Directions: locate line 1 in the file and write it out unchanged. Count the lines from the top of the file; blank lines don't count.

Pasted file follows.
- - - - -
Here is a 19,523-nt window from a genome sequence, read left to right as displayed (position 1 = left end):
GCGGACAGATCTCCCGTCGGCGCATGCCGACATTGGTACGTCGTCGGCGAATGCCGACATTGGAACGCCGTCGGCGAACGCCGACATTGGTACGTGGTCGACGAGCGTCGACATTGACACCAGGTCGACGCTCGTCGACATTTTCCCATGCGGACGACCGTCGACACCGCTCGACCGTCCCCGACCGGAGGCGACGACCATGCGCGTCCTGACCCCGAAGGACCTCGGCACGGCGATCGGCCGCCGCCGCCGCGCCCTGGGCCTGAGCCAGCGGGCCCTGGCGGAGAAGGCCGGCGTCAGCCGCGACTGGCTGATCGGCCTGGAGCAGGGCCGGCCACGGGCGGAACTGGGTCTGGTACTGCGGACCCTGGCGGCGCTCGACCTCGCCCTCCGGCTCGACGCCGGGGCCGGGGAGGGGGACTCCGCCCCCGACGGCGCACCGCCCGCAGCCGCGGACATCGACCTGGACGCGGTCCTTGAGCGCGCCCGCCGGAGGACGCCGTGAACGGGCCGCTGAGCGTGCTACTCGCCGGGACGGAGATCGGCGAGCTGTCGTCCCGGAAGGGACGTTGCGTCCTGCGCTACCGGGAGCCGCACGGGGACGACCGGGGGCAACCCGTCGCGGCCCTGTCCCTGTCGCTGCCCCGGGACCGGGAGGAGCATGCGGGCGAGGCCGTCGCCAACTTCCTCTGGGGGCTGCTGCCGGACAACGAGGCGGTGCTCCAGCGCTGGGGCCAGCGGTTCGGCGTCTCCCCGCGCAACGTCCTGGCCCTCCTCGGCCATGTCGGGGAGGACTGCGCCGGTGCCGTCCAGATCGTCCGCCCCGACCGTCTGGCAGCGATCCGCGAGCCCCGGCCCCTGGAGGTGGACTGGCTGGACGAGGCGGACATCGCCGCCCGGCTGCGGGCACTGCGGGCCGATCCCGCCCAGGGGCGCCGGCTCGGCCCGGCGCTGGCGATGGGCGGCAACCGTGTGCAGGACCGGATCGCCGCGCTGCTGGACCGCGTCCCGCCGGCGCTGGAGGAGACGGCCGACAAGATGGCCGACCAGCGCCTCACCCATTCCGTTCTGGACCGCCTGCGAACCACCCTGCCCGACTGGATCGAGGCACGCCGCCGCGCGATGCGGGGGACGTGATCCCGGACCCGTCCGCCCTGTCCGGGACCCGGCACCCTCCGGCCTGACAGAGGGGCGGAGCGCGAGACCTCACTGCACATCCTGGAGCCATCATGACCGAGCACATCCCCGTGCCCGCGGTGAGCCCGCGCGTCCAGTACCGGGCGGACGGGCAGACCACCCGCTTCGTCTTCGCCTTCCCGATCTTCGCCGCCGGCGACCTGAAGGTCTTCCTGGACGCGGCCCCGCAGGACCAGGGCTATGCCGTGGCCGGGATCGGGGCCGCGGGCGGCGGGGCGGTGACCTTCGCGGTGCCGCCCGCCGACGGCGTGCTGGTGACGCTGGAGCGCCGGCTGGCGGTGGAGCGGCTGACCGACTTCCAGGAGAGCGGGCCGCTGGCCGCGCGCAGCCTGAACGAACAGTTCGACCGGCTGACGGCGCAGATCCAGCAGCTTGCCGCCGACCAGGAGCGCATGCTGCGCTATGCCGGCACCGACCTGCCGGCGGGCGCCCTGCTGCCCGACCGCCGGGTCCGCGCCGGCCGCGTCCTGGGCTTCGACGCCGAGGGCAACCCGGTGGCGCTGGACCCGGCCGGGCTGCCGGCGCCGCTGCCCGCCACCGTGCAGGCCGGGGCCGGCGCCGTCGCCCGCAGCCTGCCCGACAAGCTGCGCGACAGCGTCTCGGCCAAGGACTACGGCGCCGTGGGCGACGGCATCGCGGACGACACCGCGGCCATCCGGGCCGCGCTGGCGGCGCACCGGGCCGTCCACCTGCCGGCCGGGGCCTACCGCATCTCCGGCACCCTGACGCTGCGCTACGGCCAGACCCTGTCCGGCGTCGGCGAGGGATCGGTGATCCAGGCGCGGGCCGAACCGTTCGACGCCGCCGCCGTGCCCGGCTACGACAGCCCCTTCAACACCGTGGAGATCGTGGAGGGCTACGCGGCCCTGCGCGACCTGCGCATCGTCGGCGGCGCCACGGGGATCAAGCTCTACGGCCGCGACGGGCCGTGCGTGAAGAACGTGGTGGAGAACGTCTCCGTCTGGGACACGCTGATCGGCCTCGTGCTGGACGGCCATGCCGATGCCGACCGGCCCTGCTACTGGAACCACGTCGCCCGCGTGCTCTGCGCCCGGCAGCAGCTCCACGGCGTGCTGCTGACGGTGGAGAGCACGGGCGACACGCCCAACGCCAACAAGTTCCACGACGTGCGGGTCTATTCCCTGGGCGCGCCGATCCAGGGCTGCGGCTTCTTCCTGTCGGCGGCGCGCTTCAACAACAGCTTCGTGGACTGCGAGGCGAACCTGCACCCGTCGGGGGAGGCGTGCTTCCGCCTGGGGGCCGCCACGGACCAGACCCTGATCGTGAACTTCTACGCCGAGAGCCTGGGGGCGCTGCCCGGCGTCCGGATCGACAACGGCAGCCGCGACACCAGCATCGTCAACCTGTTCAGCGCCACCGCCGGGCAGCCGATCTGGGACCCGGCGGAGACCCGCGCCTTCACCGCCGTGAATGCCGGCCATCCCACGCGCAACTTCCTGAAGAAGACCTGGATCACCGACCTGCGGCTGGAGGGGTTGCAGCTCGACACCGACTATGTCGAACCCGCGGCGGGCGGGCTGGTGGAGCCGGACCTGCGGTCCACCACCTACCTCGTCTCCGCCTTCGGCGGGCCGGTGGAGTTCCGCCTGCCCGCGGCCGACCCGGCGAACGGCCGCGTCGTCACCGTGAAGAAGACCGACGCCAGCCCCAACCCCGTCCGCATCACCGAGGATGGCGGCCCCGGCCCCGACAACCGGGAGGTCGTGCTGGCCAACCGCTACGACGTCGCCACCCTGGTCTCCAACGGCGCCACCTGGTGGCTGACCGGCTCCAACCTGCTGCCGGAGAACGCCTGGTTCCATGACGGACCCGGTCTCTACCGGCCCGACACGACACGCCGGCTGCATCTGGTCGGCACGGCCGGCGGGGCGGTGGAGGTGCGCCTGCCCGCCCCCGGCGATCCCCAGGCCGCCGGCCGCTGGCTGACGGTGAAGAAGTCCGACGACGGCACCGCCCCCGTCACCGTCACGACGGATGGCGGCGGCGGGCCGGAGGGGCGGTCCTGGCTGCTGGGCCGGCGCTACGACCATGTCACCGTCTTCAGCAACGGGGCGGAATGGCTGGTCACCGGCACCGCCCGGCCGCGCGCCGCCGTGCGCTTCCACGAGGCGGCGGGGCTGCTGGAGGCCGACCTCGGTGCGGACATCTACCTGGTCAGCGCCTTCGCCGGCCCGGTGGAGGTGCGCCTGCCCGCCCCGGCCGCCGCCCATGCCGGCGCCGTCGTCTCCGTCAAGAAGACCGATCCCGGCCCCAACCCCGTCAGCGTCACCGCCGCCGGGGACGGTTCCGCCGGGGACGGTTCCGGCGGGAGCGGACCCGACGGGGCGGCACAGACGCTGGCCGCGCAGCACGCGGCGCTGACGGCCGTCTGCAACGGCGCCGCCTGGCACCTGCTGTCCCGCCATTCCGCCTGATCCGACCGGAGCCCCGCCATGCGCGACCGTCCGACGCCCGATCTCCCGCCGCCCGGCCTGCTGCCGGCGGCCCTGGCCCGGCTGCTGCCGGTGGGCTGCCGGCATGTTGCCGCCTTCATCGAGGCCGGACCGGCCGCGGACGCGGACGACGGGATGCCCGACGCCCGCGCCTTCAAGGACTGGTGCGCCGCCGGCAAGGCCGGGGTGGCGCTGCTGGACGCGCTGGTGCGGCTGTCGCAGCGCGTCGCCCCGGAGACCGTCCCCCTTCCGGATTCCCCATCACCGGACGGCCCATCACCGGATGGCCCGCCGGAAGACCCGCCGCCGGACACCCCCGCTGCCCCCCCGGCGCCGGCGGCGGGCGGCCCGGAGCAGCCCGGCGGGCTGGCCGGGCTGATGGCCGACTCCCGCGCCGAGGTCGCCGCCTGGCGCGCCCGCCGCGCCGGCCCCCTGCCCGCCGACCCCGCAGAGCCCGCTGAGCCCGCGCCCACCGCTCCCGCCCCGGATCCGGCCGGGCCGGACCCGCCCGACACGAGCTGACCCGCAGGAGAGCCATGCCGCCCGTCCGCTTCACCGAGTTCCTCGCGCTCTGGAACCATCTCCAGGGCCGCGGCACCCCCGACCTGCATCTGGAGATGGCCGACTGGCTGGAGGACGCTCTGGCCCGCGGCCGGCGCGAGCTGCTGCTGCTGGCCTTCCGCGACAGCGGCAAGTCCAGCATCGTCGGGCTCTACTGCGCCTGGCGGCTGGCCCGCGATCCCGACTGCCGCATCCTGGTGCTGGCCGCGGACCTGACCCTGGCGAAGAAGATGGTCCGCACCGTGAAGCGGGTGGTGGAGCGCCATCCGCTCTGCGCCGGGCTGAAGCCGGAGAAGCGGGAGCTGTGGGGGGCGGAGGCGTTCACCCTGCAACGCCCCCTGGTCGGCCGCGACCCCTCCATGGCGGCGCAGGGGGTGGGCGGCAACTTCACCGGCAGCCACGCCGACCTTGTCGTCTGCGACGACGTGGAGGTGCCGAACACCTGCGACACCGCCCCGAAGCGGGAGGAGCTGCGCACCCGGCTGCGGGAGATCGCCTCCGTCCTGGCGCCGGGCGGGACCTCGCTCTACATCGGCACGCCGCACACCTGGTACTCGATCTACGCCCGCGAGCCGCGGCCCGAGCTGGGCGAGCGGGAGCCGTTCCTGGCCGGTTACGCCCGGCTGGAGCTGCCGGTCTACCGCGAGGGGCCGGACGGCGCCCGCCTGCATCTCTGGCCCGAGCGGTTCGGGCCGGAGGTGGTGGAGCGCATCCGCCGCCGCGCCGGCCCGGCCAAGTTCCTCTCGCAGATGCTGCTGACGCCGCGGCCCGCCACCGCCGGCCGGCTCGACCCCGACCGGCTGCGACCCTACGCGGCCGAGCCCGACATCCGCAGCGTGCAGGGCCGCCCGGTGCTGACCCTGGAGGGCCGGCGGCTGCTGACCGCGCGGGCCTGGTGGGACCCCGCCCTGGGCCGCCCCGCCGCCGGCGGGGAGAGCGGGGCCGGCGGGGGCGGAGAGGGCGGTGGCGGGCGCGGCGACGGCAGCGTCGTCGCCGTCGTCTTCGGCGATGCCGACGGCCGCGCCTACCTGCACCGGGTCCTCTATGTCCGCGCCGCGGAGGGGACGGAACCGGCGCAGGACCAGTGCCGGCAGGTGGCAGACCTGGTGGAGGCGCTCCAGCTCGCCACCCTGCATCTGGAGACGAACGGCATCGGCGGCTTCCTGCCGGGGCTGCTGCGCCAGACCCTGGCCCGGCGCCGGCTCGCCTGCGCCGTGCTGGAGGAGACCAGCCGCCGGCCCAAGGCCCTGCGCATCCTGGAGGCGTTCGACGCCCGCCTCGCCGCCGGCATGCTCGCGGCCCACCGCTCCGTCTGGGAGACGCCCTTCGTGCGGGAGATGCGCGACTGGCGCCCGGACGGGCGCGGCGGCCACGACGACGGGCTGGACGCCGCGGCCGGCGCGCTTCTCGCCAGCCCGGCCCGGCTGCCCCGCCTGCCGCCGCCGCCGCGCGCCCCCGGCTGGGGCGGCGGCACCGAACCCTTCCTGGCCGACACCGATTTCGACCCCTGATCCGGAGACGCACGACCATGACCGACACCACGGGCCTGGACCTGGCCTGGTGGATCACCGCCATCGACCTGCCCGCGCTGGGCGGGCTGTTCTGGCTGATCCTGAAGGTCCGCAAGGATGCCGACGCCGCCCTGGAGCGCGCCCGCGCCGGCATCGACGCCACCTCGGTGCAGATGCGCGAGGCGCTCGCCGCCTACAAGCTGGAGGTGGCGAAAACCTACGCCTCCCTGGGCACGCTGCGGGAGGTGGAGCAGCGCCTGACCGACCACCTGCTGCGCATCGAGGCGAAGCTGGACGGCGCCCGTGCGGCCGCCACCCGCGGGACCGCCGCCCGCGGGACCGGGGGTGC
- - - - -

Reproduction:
Here is a 19,523-nt window from a genome sequence, read left to right as displayed (position 1 = left end):